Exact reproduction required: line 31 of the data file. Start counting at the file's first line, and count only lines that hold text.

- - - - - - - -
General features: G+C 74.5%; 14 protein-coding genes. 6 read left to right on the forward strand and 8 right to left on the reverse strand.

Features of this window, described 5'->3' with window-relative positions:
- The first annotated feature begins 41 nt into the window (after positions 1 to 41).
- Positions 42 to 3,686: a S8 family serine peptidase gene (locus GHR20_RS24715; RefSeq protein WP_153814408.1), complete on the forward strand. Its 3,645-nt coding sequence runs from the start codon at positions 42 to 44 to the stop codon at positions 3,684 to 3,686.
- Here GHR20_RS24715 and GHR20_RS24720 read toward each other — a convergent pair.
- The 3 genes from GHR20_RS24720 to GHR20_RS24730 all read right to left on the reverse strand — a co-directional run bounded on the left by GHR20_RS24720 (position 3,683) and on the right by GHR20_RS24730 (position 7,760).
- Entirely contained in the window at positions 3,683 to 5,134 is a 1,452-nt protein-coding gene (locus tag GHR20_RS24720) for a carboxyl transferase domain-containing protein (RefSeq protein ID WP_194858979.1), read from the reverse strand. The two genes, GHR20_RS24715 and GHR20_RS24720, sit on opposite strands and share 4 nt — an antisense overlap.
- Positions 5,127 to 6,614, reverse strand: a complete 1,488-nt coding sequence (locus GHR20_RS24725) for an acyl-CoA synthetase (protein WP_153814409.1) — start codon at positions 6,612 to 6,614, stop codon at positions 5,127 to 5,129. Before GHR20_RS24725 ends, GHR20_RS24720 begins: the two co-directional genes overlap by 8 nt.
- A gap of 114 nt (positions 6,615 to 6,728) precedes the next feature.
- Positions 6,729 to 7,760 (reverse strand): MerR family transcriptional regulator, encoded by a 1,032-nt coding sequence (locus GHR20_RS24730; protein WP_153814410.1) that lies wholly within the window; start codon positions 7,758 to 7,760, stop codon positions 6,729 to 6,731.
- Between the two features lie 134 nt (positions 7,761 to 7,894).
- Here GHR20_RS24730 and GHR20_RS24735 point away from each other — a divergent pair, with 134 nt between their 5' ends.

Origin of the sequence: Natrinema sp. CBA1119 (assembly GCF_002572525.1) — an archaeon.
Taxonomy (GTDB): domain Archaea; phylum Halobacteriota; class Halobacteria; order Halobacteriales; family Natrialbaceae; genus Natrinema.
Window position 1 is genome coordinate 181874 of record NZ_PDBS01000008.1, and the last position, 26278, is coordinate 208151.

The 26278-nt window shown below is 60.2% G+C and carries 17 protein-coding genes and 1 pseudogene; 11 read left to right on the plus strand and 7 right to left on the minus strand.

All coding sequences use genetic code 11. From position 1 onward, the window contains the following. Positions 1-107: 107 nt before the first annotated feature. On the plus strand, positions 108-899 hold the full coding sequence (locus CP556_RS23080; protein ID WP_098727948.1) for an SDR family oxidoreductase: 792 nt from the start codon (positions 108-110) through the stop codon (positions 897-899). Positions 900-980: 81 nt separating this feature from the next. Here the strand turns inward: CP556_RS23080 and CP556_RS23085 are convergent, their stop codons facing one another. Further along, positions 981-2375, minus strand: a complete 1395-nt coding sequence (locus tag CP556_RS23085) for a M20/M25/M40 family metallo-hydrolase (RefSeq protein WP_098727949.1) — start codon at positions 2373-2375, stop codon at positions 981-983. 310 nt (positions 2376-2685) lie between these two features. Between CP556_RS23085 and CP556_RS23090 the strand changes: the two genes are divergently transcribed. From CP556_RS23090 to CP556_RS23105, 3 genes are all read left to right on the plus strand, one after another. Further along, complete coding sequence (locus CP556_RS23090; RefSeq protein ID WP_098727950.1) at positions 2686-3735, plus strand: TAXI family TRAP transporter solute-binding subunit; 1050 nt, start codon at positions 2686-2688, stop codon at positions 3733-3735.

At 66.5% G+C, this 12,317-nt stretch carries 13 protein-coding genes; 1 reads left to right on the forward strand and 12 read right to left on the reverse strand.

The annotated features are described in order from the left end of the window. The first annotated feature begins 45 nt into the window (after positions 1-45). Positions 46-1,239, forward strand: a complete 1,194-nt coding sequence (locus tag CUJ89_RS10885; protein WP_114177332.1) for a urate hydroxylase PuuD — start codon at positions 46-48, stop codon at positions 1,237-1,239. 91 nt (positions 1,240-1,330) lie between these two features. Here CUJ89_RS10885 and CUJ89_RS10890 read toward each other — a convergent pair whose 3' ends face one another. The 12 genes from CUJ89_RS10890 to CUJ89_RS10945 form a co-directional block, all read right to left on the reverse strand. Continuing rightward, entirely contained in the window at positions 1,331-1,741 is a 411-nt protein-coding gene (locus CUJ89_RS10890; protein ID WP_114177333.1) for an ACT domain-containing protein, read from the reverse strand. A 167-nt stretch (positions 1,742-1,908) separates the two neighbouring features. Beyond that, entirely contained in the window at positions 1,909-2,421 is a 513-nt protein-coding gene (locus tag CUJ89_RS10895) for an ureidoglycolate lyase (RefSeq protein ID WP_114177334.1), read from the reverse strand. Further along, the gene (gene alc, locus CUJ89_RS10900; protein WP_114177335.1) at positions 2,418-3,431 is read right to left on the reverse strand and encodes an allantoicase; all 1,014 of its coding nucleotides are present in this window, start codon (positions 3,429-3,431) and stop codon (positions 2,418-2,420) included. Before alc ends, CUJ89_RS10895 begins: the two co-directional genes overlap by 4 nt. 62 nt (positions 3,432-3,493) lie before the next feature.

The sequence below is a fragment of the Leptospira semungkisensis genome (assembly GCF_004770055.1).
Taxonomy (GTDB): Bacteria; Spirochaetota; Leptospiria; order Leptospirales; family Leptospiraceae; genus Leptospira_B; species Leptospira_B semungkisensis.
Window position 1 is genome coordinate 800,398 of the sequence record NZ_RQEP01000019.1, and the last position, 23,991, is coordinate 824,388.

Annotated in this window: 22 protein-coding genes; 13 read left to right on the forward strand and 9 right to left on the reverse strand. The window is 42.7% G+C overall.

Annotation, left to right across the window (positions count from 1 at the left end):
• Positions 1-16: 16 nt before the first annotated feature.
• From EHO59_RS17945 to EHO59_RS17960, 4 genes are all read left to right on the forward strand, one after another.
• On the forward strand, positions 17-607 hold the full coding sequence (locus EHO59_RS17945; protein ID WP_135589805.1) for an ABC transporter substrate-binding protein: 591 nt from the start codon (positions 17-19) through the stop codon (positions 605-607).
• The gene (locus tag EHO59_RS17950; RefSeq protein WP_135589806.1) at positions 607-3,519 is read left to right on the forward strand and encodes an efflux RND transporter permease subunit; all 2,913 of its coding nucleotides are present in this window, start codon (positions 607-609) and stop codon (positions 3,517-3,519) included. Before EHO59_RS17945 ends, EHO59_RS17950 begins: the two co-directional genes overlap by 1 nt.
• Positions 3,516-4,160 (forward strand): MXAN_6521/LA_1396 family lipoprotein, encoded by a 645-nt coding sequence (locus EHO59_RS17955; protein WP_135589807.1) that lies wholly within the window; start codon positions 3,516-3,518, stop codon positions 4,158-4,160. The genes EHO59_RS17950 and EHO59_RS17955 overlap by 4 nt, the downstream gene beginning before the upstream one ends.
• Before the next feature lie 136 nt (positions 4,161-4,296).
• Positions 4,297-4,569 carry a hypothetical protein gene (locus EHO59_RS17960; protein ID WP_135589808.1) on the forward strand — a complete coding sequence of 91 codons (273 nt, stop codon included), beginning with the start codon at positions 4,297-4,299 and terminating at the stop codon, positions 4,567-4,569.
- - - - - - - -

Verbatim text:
• Positions 4,297-4,569 carry a hypothetical protein gene (locus EHO59_RS17960; protein ID WP_135589808.1) on the forward strand — a complete coding sequence of 91 codons (273 nt, stop codon included), beginning with the start codon at positions 4,297-4,299 and terminating at the stop codon, positions 4,567-4,569.